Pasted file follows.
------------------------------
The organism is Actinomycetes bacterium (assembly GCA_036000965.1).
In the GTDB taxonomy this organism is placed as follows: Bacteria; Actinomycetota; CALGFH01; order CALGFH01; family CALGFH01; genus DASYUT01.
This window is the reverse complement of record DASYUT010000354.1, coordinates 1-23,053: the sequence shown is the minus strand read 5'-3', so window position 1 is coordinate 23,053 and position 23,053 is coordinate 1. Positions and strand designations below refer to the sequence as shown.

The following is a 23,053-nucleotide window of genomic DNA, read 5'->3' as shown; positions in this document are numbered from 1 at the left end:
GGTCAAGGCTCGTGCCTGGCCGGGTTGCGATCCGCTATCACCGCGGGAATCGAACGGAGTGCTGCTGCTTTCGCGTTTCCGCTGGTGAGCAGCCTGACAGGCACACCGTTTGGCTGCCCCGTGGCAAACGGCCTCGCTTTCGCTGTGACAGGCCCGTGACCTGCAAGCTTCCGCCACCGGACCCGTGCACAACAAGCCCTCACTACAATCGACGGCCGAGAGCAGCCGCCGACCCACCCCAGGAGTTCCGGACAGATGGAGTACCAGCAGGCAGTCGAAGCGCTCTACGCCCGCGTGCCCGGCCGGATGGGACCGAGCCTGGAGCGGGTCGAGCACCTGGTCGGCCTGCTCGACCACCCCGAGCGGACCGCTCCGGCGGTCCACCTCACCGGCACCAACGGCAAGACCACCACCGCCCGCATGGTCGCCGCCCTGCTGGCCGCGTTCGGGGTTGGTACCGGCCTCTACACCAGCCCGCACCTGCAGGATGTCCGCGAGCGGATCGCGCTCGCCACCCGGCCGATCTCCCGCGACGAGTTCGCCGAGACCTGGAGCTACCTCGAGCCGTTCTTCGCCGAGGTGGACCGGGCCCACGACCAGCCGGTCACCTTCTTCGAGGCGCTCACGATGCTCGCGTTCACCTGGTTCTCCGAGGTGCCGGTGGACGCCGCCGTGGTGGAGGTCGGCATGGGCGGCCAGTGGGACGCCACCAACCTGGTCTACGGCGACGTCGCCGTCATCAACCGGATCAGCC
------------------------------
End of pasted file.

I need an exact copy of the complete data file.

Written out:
The organism is Actinomycetes bacterium (assembly GCA_036000965.1).
In the GTDB taxonomy this organism is placed as follows: Bacteria; Actinomycetota; CALGFH01; order CALGFH01; family CALGFH01; genus DASYUT01.
This window is the reverse complement of record DASYUT010000354.1, coordinates 1-23,053: the sequence shown is the minus strand read 5'-3', so window position 1 is coordinate 23,053 and position 23,053 is coordinate 1. Positions and strand designations below refer to the sequence as shown.

The following is a 23,053-nucleotide window of genomic DNA, read 5'->3' as shown; positions in this document are numbered from 1 at the left end:
GGTCAAGGCTCGTGCCTGGCCGGGTTGCGATCCGCTATCACCGCGGGAATCGAACGGAGTGCTGCTGCTTTCGCGTTTCCGCTGGTGAGCAGCCTGACAGGCACACCGTTTGGCTGCCCCGTGGCAAACGGCCTCGCTTTCGCTGTGACAGGCCCGTGACCTGCAAGCTTCCGCCACCGGACCCGTGCACAACAAGCCCTCACTACAATCGACGGCCGAGAGCAGCCGCCGACCCACCCCAGGAGTTCCGGACAGATGGAGTACCAGCAGGCAGTCGAAGCGCTCTACGCCCGCGTGCCCGGCCGGATGGGACCGAGCCTGGAGCGGGTCGAGCACCTGGTCGGCCTGCTCGACCACCCCGAGCGGACCGCTCCGGCGGTCCACCTCACCGGCACCAACGGCAAGACCACCACCGCCCGCATGGTCGCCGCCCTGCTGGCCGCGTTCGGGGTTGGTACCGGCCTCTACACCAGCCCGCACCTGCAGGATGTCCGCGAGCGGATCGCGCTCGCCACCCGGCCGATCTCCCGCGACGAGTTCGCCGAGACCTGGAGCTACCTCGAGCCGTTCTTCGCCGAGGTGGACCGGGCCCACGACCAGCCGGTCACCTTCTTCGAGGCGCTCACGATGCTCGCGTTCACCTGGTTCTCCGAGGTGCCGGTGGACGCCGCCGTGGTGGAGGTCGGCATGGGCGGCCAGTGGGACGCCACCAACCTGGTCTACGGCGACGTCGCCGTCATCAACCGGATCAGCC